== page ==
Friday, 22 April 2016

Available Light

There's a photo I've been wanting to take for a long time. I know the place. I know the light conditions I want. I know what time of day I need to be there. This morning looked like it might just fit the bill nicely, so I was up early, did my morning routine, and had the car out of the garage with camera and tripod well before sunrise. I drove to the spot but my photo failed to show up. There wasn't enough cloud in the sky and there was a fog, and anyway, what on earth did I think I was doing?

Going out with a particular shot in mind is the antithesis of what photography is about. I was wanting to impose my idea on reality, rather than looking to see what was before me. I've been taking pictures for nearly fifty years now, and still I fail at the first lesson!

I took the long way home. I stopped and saw  the fog rolling over the harbour around my beautiful town. I waited for the photos to arrive. I pressed the shutter a few times, but mostly watched the terns and the shadows and the headlights of cars on the wet road, and was pleased that my failure at photographic seeing 101 had got me out and about on such a stunning morning.

 
 
 


4 comments:

Barbara Harris said...

Oh, beautiful !!

Elaine Dent said...

They are so very lovely. Thank you.

Alden Smith said...

For those waking up desperately in the middle of the night begging to know - the Trimaran yacht in the first photograph was designed by an American designer one Arthur Piver. Many of these were amateur built out of plywood during the 1960s. I would be interested to know its name.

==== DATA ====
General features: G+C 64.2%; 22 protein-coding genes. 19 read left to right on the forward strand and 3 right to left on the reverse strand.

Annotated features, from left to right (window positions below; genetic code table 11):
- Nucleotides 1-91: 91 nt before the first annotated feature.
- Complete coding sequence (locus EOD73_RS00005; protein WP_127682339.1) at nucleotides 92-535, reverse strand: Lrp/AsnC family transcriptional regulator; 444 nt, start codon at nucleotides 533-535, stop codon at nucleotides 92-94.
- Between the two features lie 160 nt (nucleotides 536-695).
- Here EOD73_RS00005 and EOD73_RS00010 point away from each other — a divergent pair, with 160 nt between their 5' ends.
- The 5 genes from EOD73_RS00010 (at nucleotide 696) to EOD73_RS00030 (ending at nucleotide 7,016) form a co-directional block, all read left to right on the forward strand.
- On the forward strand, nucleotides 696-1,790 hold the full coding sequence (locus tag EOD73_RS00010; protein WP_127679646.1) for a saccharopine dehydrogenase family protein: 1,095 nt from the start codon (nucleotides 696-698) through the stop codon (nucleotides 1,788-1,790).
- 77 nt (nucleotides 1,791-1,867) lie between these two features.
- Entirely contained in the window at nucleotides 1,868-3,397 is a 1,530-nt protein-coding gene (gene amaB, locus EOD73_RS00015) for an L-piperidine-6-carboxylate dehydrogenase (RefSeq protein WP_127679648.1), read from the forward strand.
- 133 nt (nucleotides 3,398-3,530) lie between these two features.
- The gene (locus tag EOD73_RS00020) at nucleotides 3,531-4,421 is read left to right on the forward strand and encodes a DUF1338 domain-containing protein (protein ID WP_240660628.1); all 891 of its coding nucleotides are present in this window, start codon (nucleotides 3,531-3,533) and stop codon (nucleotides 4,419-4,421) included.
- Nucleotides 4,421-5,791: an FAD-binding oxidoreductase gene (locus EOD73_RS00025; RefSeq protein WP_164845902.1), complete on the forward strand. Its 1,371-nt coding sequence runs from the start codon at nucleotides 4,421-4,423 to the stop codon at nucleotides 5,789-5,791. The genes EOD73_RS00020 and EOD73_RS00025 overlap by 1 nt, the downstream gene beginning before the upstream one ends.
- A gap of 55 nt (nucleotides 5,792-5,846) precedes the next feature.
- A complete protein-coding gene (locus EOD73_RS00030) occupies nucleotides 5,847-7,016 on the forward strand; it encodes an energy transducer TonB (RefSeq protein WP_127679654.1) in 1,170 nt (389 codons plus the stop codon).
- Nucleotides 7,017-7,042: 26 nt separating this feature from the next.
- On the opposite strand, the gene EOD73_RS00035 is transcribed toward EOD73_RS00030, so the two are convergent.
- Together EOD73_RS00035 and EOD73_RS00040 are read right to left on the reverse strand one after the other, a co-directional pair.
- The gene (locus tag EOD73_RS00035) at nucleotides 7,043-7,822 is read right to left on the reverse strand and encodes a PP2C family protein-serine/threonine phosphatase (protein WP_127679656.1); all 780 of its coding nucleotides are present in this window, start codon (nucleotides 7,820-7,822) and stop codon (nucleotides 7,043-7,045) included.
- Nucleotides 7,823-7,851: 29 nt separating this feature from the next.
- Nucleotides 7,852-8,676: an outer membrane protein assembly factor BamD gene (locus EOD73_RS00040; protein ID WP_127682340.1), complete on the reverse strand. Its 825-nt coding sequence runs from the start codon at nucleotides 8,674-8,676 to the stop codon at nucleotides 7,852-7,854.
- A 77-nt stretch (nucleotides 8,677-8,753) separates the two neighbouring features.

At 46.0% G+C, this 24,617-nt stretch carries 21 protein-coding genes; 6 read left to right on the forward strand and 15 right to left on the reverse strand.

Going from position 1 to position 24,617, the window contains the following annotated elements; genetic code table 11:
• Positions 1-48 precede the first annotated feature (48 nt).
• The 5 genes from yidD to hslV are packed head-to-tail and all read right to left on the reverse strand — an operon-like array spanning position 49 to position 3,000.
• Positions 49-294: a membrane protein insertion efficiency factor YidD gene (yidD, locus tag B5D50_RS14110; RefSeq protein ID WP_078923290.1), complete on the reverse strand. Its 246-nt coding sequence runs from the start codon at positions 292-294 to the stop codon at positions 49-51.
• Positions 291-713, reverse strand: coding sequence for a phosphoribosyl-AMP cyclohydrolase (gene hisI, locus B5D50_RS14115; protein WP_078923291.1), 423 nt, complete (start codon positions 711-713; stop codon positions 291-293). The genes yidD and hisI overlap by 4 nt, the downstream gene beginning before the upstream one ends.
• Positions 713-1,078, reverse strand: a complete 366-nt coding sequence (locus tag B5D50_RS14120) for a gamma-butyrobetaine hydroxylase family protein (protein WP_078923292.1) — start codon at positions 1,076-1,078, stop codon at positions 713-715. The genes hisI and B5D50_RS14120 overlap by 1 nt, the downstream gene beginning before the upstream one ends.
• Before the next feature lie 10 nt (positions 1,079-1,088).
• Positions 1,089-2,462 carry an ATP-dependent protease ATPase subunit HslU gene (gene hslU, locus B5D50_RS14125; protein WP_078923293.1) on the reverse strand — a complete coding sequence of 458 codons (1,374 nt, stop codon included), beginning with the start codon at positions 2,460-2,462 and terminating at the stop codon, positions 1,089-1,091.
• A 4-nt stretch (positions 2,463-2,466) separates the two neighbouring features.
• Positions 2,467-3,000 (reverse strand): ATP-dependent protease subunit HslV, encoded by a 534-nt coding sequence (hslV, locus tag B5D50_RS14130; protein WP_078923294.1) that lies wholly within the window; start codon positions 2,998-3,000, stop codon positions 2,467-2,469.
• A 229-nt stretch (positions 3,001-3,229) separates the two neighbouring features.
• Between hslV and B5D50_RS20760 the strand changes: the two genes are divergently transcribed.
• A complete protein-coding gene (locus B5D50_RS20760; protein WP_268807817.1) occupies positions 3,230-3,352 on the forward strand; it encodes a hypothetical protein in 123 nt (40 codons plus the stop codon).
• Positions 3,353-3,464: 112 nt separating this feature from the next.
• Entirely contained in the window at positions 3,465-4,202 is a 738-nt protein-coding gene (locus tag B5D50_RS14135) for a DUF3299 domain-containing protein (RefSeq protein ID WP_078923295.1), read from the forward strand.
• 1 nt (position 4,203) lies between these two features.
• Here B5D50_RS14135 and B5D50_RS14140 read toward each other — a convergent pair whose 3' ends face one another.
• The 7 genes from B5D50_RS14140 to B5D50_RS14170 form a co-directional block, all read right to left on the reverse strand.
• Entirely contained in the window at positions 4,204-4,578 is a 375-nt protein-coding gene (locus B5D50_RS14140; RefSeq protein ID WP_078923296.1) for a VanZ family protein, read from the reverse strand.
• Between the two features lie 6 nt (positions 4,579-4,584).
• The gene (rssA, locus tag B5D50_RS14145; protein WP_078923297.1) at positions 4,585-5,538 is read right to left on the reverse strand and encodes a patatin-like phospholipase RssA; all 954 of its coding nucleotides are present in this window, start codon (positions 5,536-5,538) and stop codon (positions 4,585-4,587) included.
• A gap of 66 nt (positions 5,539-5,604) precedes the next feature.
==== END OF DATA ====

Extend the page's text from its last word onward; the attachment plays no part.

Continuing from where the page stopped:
I like the way the height of the hill in your 6th photograph has been captured in all its glory. Recently I took several photos of Walter Peak from the Earnslaw and found that the height and grandeur of the mountain simply disappeared in its photograhic representation - did you use a special lens?

My little traveling camera is a Lumix which uses a DC Vario-Elmar 1.3 3-5.9/4.9-22.8 ASPH Power Q.I.S. 28mm WIDE Leica Lens. I have no idea what any of this means of course.

Julianne Stewart said...

This is such a true observation. These photos are so much more beautiful for your having waited for them to come to you, rather than impose your own obviously highly informed knowledge upon them. I first discovered this in a book called 'Eyes of the Heart: Photography as a Christian Contemplative Practice', by Christine Valters Painter. Thank you for the blog.